This is a very inexpensive way to make a decal and you get excellent results.
Have fun, you can turn your favorite picture into a ceramic masterpiece.

The three essentials of happiness are something to do, someone to love and something to hope for.



Tips - Definitions - Clay Projects - Pottery Gallery - Pottery Tools - Glazes - All About Clay

Have you ever come up with a good idea while working with your handmade pottery and thought that you would like to share it with others? You have? Well, why not send it to us and we will add it to the tips page for all to see.

Handmade pottery can be a very gratifying hobby that produces fun and satisfying results. For many people it's an enjoyable release that is created by working an inanimate mound of clay into a beautiful work of art that you made through your artistic abilities.

The best way of starting out is to take a few lessons from Youtube. You will probably waste quite a bit in materials when you first get started. Figuring out how to truly make handmade pottery correctly and shape into what you want it to be can be quite an ordeal. The different tools that a normal shop will have can be fun to try. You will soon see which ones you like to use the most and then when you are ready you will know which ones to buy.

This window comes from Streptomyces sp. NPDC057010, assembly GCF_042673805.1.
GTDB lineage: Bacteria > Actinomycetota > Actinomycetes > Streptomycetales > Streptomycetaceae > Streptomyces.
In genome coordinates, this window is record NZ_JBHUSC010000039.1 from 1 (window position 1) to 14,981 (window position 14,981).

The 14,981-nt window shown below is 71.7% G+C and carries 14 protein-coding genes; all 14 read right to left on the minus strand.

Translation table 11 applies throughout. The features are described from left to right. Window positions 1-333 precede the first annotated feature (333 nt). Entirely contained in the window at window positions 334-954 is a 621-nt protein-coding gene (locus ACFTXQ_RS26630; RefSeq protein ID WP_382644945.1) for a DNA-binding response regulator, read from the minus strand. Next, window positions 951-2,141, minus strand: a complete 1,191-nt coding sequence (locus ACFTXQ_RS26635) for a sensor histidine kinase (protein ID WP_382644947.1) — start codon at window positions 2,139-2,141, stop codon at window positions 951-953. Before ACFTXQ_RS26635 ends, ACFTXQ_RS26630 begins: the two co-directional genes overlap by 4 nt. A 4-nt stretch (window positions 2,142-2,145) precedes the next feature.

With the help of the internet, you can now purchase most if not all of your ceramic and pottery tools and supplies online. We are located far from any well supplied dealers and yet working with reliable ceramic and pottery suppliers online has allowed us to recieve most of our orders within a timely manner.

When you get all set up, just enjoy the hobby and have fun at it. Some people get pretty serious and start selling their creations at craft fairs and small stores, but others just like to create items for themselves, relatives, and friends. Whichever kind of handmade pottery you desire to endeavor, enjoy the hobby and have fun doing it.

Store Home

DeerLake Store
Outback-Hat from the Deerlake Store
Stash It, Smash It, Crush It,
Tye Dye It, Fly Tye It, Simplify It,
Buy It, the OutBack Hat.

Pottery Magic HomeContact UsAbout
Pottery FAQTerms of Service ~ Terms of Use and Legal Notice
Privacy Policy and Security StatementCopyright/IP Policy
Copyright 2001 - 2017 All rights reserved. DeerLake Designs LLC